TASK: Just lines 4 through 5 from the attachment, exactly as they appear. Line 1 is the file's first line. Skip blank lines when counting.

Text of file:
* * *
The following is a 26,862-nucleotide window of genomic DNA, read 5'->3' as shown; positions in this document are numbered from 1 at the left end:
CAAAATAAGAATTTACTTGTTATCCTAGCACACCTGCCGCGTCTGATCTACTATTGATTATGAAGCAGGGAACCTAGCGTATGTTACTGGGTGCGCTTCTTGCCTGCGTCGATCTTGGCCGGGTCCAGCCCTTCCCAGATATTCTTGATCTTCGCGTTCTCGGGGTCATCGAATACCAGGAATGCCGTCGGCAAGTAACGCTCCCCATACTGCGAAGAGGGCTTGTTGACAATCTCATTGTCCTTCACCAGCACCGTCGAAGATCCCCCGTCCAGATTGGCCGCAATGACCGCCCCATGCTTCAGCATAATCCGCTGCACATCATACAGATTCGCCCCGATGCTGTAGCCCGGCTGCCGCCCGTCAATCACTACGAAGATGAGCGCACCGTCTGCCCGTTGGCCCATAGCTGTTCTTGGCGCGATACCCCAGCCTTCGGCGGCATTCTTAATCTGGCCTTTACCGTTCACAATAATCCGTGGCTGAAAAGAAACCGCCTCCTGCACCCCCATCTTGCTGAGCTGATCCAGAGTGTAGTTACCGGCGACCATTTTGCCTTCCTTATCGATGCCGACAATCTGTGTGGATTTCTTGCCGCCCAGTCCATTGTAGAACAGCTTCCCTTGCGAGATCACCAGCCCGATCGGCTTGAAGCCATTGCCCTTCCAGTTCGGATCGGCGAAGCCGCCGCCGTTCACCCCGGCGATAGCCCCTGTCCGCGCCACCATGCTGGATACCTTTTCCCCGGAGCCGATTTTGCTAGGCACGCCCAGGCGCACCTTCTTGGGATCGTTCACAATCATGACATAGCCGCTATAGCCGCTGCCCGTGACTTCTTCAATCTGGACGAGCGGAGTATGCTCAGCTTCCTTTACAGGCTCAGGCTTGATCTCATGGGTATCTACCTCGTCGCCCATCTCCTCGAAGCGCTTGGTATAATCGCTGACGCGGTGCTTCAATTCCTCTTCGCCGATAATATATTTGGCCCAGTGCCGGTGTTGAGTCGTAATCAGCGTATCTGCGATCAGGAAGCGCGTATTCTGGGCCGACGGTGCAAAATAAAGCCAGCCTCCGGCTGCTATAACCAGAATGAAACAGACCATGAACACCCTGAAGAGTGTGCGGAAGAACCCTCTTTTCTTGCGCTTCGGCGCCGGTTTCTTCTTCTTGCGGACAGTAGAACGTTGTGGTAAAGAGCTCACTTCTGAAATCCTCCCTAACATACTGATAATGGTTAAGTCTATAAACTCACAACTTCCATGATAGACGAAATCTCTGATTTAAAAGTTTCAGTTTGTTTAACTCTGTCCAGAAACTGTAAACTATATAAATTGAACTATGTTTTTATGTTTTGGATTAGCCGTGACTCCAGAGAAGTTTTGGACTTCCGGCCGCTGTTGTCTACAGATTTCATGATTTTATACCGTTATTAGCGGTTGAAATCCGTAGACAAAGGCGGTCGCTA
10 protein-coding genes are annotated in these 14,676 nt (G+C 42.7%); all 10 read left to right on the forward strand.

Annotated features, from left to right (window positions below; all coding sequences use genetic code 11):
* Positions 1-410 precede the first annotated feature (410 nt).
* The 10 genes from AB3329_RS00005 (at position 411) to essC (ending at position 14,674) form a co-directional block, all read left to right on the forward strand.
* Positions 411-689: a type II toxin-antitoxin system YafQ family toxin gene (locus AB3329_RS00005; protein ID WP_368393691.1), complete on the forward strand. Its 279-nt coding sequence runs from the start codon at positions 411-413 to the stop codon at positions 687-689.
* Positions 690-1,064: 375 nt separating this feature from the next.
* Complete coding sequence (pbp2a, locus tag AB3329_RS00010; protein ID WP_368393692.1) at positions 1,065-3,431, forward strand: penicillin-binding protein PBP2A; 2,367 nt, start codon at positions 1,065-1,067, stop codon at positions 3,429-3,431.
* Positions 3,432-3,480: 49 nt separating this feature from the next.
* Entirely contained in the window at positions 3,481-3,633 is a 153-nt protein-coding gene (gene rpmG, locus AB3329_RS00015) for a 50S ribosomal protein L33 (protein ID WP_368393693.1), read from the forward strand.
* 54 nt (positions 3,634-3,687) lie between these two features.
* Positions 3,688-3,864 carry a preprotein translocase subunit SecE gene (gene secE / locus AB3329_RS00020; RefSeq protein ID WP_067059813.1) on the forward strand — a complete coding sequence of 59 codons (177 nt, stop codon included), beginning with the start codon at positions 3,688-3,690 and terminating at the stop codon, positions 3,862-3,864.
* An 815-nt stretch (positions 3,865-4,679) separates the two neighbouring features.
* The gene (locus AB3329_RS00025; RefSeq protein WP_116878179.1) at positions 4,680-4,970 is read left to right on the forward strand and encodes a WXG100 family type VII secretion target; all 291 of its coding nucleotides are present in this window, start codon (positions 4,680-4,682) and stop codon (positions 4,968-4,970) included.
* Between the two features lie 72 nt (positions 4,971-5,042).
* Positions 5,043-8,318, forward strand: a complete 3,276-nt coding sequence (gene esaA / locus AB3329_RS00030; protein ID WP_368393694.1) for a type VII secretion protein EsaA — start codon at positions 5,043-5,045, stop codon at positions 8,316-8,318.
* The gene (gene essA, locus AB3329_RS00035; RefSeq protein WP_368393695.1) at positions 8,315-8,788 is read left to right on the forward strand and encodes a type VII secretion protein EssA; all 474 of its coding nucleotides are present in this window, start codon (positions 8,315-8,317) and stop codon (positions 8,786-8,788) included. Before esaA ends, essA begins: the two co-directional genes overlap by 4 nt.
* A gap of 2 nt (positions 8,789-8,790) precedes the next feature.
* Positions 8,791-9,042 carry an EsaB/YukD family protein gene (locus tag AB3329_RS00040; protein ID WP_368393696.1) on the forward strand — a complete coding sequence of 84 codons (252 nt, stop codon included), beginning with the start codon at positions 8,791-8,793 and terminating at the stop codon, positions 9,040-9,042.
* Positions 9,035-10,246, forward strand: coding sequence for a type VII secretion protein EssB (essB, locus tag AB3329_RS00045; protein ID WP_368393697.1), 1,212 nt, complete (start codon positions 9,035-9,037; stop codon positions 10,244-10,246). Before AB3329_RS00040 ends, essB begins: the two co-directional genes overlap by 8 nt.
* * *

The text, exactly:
Annotated features, from left to right (window positions below; all coding sequences use genetic code 11):
* Positions 1-410 precede the first annotated feature (410 nt).